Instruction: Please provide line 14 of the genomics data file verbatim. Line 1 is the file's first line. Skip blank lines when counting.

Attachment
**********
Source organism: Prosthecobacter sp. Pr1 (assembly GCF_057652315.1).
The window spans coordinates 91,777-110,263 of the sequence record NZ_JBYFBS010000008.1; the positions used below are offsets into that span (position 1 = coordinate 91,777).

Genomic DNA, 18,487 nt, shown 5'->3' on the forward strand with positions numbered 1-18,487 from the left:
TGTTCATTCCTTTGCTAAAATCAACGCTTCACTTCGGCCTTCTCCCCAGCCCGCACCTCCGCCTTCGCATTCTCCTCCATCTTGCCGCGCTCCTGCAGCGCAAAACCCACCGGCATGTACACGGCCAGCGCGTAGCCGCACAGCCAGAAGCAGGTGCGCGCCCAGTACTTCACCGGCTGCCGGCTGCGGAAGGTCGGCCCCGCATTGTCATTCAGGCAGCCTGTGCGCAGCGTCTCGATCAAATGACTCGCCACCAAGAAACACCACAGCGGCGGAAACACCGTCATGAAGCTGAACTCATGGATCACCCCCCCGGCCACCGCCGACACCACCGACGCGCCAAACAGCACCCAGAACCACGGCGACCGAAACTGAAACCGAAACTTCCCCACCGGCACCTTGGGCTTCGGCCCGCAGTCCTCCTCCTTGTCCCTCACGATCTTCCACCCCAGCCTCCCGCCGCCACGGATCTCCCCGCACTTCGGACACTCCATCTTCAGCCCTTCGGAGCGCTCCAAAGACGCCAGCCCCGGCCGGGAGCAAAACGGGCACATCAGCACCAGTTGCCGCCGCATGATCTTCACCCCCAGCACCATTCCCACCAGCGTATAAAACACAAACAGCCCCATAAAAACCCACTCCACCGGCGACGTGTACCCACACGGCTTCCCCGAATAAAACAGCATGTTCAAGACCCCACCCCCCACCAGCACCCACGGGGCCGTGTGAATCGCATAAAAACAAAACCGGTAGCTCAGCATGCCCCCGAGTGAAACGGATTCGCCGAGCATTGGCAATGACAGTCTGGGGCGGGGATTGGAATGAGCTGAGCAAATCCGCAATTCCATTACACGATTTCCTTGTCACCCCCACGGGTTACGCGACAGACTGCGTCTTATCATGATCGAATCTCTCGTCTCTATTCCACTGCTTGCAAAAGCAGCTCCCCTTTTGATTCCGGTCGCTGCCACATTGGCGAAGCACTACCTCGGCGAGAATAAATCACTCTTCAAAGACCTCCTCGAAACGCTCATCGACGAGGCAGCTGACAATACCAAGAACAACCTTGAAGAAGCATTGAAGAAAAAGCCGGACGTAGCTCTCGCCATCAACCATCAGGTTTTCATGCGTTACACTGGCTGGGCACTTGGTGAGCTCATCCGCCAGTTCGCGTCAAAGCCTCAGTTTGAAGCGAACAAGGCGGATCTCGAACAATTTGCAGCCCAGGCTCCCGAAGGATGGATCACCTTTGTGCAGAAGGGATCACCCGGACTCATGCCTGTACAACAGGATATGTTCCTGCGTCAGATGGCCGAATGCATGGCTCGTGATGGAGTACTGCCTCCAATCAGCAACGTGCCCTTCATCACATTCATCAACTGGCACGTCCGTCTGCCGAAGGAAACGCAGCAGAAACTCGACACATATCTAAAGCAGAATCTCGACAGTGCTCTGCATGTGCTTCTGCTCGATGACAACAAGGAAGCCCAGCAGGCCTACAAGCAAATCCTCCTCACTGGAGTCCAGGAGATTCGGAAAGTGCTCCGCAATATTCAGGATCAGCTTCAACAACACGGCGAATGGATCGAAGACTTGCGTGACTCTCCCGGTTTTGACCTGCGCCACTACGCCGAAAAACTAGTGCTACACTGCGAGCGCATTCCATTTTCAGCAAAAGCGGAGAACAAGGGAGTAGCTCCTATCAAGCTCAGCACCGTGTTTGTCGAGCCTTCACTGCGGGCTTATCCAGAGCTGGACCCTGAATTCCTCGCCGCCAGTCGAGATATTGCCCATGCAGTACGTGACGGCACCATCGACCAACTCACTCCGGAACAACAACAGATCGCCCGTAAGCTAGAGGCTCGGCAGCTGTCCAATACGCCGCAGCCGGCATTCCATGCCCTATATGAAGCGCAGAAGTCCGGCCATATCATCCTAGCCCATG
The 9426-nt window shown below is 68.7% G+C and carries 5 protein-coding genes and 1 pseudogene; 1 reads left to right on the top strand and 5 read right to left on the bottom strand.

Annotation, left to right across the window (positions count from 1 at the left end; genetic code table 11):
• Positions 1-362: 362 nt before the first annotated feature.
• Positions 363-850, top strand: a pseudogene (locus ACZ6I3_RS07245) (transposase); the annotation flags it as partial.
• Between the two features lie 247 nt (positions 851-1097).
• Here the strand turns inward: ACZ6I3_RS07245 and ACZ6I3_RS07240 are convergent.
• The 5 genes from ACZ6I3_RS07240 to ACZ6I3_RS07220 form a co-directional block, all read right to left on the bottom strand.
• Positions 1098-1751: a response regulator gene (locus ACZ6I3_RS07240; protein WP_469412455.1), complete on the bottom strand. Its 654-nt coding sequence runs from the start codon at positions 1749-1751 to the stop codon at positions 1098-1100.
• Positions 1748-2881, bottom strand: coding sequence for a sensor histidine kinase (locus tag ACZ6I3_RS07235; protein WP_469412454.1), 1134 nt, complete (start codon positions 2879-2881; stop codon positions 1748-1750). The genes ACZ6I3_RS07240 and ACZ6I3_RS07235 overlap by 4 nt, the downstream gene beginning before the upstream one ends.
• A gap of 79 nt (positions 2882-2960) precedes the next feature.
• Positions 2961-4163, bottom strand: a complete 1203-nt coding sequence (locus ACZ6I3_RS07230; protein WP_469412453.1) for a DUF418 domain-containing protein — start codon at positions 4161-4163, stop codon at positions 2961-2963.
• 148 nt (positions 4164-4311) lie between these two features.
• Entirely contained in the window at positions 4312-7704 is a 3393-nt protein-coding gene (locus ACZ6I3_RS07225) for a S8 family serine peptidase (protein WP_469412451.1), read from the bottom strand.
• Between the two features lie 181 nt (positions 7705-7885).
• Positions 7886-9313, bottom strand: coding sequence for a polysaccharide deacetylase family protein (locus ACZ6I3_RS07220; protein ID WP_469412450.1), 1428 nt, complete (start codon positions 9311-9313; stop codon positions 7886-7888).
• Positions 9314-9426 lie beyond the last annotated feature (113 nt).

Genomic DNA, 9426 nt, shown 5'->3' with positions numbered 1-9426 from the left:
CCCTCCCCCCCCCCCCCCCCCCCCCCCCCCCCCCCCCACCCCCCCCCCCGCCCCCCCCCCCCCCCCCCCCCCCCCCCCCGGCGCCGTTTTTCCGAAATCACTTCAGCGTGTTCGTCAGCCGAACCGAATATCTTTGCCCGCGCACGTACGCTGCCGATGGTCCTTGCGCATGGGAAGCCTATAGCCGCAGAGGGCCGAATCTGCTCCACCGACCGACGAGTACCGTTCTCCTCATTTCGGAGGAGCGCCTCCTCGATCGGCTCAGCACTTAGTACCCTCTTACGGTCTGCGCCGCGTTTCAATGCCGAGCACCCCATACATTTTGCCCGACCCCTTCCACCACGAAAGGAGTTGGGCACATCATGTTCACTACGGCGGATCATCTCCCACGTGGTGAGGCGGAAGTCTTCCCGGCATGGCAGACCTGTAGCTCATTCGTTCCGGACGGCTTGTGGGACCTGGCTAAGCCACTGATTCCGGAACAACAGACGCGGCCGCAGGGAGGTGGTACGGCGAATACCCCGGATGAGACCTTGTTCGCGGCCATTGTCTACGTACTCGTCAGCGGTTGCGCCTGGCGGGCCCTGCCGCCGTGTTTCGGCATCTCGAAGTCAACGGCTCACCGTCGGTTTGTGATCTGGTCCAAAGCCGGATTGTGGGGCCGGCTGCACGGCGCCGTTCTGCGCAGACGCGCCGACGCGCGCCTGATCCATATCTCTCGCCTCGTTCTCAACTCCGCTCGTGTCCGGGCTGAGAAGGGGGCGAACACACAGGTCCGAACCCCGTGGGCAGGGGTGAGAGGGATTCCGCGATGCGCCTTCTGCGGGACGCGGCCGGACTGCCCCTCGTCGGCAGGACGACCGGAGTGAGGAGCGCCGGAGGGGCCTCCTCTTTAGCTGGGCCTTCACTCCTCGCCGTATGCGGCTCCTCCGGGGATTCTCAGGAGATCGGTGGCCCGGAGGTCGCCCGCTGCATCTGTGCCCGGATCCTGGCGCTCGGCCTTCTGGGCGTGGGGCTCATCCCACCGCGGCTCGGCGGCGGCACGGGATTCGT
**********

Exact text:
• A gap of 79 nt (positions 2882-2960) precedes the next feature.